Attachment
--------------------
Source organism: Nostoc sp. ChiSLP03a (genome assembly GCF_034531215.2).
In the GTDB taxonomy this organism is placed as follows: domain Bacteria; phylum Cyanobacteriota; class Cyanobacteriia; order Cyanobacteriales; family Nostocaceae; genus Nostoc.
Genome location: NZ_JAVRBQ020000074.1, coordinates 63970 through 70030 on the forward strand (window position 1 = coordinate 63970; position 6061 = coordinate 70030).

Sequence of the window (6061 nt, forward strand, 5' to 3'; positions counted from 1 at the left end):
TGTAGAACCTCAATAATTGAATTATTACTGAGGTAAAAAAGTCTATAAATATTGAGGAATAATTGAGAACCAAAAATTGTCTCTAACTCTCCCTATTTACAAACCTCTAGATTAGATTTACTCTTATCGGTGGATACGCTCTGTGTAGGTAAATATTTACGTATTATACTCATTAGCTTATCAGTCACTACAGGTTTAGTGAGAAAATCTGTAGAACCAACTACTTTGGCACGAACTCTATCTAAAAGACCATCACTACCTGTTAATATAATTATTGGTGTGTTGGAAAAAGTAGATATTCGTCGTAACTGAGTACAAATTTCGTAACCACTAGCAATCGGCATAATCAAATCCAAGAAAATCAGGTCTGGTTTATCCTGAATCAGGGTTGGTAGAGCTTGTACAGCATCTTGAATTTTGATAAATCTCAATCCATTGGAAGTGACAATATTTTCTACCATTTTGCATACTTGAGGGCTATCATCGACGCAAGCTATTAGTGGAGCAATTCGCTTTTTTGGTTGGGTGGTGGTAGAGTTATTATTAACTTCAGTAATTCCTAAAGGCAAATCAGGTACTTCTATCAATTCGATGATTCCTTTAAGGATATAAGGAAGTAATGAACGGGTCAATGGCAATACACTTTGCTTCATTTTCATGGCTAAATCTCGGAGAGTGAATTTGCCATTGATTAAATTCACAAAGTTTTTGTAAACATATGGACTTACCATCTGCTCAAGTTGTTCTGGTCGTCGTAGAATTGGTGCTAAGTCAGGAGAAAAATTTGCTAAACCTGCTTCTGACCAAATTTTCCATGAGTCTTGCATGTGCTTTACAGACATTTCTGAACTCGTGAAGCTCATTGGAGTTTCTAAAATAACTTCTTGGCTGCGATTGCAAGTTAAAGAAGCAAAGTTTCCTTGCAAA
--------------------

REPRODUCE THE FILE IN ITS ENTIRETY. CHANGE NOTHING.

Source organism: Nostoc sp. ChiSLP03a (genome assembly GCF_034531215.2).
In the GTDB taxonomy this organism is placed as follows: domain Bacteria; phylum Cyanobacteriota; class Cyanobacteriia; order Cyanobacteriales; family Nostocaceae; genus Nostoc.
Genome location: NZ_JAVRBQ020000074.1, coordinates 63970 through 70030 on the forward strand (window position 1 = coordinate 63970; position 6061 = coordinate 70030).

Sequence of the window (6061 nt, forward strand, 5' to 3'; positions counted from 1 at the left end):
TGTAGAACCTCAATAATTGAATTATTACTGAGGTAAAAAAGTCTATAAATATTGAGGAATAATTGAGAACCAAAAATTGTCTCTAACTCTCCCTATTTACAAACCTCTAGATTAGATTTACTCTTATCGGTGGATACGCTCTGTGTAGGTAAATATTTACGTATTATACTCATTAGCTTATCAGTCACTACAGGTTTAGTGAGAAAATCTGTAGAACCAACTACTTTGGCACGAACTCTATCTAAAAGACCATCACTACCTGTTAATATAATTATTGGTGTGTTGGAAAAAGTAGATATTCGTCGTAACTGAGTACAAATTTCGTAACCACTAGCAATCGGCATAATCAAATCCAAGAAAATCAGGTCTGGTTTATCCTGAATCAGGGTTGGTAGAGCTTGTACAGCATCTTGAATTTTGATAAATCTCAATCCATTGGAAGTGACAATATTTTCTACCATTTTGCATACTTGAGGGCTATCATCGACGCAAGCTATTAGTGGAGCAATTCGCTTTTTTGGTTGGGTGGTGGTAGAGTTATTATTAACTTCAGTAATTCCTAAAGGCAAATCAGGTACTTCTATCAATTCGATGATTCCTTTAAGGATATAAGGAAGTAATGAACGGGTCAATGGCAATACACTTTGCTTCATTTTCATGGCTAAATCTCGGAGAGTGAATTTGCCATTGATTAAATTCACAAAGTTTTTGTAAACATATGGACTTACCATCTGCTCAAGTTGTTCTGGTCGTCGTAGAATTGGTGCTAAGTCAGGAGAAAAATTTGCTAAACCTGCTTCTGACCAAATTTTCCATGAGTCTTGCATGTGCTTTACAGACATTTCTGAACTCGTGAAGCTCATTGGAGTTTCTAAAATAACTTCTTGGCTGCGATTGCAAGTTAAAGAAGCAAAGTTTCCTTGCAAA